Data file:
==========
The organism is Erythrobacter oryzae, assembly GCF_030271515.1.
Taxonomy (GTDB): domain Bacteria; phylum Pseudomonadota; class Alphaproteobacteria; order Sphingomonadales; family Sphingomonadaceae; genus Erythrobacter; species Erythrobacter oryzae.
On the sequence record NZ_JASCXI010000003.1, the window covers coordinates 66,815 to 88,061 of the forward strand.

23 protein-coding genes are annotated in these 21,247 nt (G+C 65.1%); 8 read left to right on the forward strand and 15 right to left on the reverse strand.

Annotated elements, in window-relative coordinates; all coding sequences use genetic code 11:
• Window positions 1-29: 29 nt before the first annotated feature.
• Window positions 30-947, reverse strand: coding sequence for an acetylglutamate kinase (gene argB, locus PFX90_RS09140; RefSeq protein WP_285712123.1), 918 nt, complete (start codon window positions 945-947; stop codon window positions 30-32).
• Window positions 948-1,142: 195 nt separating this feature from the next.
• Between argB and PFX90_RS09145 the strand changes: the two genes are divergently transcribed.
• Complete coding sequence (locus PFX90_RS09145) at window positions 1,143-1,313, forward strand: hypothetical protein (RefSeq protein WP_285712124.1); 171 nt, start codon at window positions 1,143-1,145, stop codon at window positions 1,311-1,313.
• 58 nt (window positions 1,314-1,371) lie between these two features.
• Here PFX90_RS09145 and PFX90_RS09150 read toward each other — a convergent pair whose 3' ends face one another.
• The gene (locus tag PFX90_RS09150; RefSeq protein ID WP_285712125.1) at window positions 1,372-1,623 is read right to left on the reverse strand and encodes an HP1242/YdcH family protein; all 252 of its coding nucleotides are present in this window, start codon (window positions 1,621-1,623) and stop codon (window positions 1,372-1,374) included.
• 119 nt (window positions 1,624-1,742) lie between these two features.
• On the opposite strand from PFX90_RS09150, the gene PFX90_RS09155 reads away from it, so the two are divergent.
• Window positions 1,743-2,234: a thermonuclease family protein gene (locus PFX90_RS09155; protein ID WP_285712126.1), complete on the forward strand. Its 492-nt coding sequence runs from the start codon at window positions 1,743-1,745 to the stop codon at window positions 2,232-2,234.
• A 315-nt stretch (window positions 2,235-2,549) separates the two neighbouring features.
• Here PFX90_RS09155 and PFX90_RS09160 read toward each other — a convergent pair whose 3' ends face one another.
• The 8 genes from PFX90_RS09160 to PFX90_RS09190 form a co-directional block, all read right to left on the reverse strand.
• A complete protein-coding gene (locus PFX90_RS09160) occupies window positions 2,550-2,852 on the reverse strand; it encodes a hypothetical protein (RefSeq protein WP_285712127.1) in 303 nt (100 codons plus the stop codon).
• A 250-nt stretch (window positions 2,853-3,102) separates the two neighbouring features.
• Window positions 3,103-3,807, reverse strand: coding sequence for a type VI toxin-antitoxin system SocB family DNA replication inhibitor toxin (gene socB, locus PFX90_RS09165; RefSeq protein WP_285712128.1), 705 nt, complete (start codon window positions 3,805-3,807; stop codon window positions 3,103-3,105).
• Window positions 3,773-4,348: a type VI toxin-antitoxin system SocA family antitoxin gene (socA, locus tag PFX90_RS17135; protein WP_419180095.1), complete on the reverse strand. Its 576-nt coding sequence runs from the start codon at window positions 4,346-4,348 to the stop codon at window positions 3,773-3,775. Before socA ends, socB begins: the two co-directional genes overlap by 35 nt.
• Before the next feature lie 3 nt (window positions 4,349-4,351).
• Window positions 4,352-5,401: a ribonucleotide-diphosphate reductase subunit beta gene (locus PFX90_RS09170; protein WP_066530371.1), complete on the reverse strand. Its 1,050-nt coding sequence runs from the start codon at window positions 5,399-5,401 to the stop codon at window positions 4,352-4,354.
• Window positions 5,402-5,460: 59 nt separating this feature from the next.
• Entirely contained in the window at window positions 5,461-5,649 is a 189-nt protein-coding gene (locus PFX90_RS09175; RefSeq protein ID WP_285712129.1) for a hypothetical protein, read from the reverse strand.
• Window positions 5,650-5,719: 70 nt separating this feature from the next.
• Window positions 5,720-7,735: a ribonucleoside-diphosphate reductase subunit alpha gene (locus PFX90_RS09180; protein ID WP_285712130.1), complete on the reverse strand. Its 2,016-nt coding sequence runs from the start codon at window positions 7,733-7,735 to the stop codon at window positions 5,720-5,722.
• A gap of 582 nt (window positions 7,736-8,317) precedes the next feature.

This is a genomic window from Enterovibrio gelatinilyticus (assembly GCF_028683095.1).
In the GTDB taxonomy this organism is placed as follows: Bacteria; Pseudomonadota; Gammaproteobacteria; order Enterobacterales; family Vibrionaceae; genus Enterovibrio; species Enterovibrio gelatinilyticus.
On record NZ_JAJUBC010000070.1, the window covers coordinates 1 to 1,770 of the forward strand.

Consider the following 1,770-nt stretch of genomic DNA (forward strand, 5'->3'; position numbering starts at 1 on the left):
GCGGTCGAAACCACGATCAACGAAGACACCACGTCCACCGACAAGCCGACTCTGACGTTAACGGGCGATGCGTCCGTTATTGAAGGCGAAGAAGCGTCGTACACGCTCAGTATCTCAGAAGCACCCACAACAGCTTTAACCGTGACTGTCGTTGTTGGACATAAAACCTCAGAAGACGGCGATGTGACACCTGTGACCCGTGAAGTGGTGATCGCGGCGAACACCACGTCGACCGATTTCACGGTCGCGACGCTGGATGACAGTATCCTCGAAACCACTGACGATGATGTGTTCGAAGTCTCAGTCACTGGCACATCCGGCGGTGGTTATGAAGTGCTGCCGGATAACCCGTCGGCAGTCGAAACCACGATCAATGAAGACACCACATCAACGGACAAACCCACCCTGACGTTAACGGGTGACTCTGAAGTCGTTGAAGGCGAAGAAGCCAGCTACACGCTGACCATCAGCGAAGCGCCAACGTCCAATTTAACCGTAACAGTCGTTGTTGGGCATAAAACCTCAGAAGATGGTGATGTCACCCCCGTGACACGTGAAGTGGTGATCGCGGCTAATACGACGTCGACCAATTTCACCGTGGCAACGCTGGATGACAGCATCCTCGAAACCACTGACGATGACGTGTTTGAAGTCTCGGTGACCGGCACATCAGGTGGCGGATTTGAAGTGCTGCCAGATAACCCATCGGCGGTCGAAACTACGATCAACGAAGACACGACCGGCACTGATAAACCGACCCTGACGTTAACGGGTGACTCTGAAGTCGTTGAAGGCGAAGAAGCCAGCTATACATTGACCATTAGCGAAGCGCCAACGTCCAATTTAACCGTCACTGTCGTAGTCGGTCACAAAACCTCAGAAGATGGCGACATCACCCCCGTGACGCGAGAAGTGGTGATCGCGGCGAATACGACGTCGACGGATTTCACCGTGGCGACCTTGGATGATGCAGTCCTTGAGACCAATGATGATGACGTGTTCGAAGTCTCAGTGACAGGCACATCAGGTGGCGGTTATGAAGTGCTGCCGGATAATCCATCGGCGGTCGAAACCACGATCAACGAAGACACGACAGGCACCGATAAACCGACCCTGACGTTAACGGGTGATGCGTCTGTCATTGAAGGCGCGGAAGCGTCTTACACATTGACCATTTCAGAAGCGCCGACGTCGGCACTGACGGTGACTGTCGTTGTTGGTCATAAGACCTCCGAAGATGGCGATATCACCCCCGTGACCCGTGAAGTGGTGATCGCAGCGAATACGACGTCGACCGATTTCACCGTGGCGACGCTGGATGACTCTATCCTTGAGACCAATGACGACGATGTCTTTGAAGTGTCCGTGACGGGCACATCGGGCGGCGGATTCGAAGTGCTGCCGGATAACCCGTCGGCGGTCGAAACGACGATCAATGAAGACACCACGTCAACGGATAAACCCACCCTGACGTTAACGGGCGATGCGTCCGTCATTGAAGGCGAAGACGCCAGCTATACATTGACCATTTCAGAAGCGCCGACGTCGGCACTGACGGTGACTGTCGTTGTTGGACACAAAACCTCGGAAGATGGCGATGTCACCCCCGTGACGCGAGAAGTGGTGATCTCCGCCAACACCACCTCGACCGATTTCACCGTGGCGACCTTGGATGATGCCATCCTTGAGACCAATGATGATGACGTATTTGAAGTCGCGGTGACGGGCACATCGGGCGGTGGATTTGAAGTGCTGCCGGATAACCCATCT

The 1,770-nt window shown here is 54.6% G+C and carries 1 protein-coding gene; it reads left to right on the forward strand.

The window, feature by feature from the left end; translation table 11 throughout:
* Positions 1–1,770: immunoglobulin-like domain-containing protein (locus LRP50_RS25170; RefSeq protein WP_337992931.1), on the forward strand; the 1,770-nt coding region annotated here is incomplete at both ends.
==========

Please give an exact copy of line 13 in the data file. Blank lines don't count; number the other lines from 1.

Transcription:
• The gene (locus tag PFX90_RS09150; RefSeq protein ID WP_285712125.1) at window positions 1,372-1,623 is read right to left on the reverse strand and encodes an HP1242/YdcH family protein; all 252 of its coding nucleotides are present in this window, start codon (window positions 1,621-1,623) and stop codon (window positions 1,372-1,374) included.